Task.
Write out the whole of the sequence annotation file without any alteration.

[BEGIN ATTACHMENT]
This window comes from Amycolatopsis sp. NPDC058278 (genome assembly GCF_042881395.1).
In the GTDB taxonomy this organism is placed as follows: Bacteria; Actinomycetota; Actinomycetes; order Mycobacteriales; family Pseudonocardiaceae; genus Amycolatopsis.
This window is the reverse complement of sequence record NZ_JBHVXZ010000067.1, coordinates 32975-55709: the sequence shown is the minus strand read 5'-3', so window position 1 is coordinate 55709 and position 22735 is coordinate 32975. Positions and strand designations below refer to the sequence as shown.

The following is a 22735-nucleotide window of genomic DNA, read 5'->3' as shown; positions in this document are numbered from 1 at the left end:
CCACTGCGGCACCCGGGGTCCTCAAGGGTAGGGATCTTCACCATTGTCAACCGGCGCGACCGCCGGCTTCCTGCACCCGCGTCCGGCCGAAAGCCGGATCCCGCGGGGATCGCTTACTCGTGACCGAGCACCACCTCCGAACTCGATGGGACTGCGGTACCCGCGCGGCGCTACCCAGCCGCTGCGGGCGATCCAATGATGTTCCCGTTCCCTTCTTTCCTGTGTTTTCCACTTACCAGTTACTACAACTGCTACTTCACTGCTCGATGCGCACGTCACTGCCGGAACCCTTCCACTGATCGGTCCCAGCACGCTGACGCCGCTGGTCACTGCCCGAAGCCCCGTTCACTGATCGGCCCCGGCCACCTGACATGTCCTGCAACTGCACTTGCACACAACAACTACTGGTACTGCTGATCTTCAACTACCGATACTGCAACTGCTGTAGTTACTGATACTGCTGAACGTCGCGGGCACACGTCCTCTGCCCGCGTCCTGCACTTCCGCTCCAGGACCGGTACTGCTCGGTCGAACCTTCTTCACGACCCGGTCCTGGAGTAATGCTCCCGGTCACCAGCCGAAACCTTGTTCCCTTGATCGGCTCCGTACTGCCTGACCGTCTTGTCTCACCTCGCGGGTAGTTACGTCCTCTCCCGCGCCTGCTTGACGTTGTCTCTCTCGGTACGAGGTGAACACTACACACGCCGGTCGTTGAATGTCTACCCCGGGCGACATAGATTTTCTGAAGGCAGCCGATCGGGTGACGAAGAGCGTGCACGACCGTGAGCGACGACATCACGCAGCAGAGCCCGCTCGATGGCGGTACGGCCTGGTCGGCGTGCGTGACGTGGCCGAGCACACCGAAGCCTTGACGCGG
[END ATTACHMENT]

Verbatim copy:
This window comes from Amycolatopsis sp. NPDC058278 (genome assembly GCF_042881395.1).
In the GTDB taxonomy this organism is placed as follows: Bacteria; Actinomycetota; Actinomycetes; order Mycobacteriales; family Pseudonocardiaceae; genus Amycolatopsis.
This window is the reverse complement of sequence record NZ_JBHVXZ010000067.1, coordinates 32975-55709: the sequence shown is the minus strand read 5'-3', so window position 1 is coordinate 55709 and position 22735 is coordinate 32975. Positions and strand designations below refer to the sequence as shown.

The following is a 22735-nucleotide window of genomic DNA, read 5'->3' as shown; positions in this document are numbered from 1 at the left end:
CCACTGCGGCACCCGGGGTCCTCAAGGGTAGGGATCTTCACCATTGTCAACCGGCGCGACCGCCGGCTTCCTGCACCCGCGTCCGGCCGAAAGCCGGATCCCGCGGGGATCGCTTACTCGTGACCGAGCACCACCTCCGAACTCGATGGGACTGCGGTACCCGCGCGGCGCTACCCAGCCGCTGCGGGCGATCCAATGATGTTCCCGTTCCCTTCTTTCCTGTGTTTTCCACTTACCAGTTACTACAACTGCTACTTCACTGCTCGATGCGCACGTCACTGCCGGAACCCTTCCACTGATCGGTCCCAGCACGCTGACGCCGCTGGTCACTGCCCGAAGCCCCGTTCACTGATCGGCCCCGGCCACCTGACATGTCCTGCAACTGCACTTGCACACAACAACTACTGGTACTGCTGATCTTCAACTACCGATACTGCAACTGCTGTAGTTACTGATACTGCTGAACGTCGCGGGCACACGTCCTCTGCCCGCGTCCTGCACTTCCGCTCCAGGACCGGTACTGCTCGGTCGAACCTTCTTCACGACCCGGTCCTGGAGTAATGCTCCCGGTCACCAGCCGAAACCTTGTTCCCTTGATCGGCTCCGTACTGCCTGACCGTCTTGTCTCACCTCGCGGGTAGTTACGTCCTCTCCCGCGCCTGCTTGACGTTGTCTCTCTCGGTACGAGGTGAACACTACACACGCCGGTCGTTGAATGTCTACCCCGGGCGACATAGATTTTCTGAAGGCAGCCGATCGGGTGACGAAGAGCGTGCACGACCGTGAGCGACGACATCACGCAGCAGAGCCCGCTCGATGGCGGTACGGCCTGGTCGGCGTGCGTGACGTGGCCGAGCACACCGAAGCCTTGACGCGG